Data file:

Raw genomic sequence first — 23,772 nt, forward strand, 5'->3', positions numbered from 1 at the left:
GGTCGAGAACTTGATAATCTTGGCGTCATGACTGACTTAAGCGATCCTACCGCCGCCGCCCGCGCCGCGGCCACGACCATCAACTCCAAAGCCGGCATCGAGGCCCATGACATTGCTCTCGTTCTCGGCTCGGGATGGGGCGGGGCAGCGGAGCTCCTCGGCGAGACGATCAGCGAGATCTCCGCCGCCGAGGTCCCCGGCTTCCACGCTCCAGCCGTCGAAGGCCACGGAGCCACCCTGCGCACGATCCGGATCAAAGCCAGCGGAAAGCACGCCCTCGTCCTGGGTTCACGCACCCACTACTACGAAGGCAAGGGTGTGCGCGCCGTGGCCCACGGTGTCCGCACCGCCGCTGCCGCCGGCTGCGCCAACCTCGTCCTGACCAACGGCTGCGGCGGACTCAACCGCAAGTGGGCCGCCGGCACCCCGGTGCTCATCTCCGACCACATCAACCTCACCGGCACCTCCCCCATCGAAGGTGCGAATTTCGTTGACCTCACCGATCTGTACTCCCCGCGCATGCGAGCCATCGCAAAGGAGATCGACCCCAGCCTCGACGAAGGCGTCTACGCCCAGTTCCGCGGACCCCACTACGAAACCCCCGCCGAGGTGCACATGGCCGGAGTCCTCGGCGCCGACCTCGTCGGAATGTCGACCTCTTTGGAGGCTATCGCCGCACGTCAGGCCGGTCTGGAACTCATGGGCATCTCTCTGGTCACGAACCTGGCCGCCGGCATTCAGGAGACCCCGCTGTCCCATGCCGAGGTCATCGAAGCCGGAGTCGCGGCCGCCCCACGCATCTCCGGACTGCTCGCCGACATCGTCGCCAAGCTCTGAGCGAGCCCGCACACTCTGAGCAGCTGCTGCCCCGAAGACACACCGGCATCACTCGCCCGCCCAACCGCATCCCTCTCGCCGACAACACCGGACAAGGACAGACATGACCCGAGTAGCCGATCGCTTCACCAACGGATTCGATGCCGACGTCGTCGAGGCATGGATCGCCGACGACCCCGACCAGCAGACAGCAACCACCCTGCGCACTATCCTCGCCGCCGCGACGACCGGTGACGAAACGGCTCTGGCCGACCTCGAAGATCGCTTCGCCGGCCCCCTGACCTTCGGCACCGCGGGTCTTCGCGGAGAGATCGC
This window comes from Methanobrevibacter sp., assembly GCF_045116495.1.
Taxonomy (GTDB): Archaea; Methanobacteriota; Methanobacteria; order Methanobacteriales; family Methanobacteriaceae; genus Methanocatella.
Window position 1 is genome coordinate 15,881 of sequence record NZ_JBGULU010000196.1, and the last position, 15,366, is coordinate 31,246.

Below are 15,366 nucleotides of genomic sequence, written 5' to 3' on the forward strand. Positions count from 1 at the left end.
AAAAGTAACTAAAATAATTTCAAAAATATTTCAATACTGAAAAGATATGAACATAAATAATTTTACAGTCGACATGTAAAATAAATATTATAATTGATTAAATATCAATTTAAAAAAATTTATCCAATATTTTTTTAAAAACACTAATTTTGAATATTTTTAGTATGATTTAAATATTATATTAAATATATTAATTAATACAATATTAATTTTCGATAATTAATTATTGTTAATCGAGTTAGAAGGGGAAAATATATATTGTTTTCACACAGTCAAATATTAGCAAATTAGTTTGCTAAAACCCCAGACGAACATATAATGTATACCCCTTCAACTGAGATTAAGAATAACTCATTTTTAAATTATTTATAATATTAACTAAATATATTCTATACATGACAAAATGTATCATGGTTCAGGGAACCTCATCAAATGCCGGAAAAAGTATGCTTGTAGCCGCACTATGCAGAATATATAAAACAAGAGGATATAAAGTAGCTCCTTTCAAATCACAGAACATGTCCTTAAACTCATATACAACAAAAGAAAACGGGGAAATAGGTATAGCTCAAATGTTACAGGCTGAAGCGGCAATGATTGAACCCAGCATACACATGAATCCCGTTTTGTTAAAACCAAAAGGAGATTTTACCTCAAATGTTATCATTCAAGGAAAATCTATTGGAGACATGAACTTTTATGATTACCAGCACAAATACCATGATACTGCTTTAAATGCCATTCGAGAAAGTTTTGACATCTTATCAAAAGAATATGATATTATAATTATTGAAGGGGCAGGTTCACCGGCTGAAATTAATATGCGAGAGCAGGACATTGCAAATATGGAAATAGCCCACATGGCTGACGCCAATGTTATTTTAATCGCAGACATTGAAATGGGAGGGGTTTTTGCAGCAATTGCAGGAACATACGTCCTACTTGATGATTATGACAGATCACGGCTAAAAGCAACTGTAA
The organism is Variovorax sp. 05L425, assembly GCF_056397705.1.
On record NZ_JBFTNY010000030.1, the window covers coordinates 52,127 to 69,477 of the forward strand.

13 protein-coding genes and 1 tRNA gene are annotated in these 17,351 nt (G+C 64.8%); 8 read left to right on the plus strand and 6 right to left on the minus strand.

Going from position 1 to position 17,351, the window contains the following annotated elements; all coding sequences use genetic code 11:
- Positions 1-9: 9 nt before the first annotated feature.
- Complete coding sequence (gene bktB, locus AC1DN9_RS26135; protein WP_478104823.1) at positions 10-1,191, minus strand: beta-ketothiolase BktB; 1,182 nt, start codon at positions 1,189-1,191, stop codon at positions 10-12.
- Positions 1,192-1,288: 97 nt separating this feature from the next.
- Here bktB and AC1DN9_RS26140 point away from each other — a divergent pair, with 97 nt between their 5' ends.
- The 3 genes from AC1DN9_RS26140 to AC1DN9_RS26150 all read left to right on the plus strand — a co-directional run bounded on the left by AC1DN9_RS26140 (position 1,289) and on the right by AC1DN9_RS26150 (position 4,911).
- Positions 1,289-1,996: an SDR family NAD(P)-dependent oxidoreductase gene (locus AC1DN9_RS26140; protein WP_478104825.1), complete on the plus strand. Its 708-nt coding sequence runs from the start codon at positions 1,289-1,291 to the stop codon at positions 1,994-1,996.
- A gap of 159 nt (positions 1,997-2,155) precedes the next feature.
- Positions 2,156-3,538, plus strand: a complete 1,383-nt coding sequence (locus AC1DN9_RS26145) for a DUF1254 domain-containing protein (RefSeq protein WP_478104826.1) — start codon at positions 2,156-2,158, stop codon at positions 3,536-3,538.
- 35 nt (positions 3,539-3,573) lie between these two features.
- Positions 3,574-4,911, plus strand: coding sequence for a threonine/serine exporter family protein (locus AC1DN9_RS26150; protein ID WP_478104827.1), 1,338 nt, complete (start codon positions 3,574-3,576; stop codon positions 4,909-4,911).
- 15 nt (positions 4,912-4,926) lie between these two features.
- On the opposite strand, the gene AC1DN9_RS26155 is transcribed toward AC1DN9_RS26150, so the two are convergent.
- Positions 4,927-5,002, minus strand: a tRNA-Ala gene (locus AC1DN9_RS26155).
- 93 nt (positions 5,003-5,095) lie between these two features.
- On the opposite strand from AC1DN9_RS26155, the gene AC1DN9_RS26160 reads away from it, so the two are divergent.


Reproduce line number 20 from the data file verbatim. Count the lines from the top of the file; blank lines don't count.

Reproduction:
- 35 nt (positions 3,539-3,573) lie between these two features.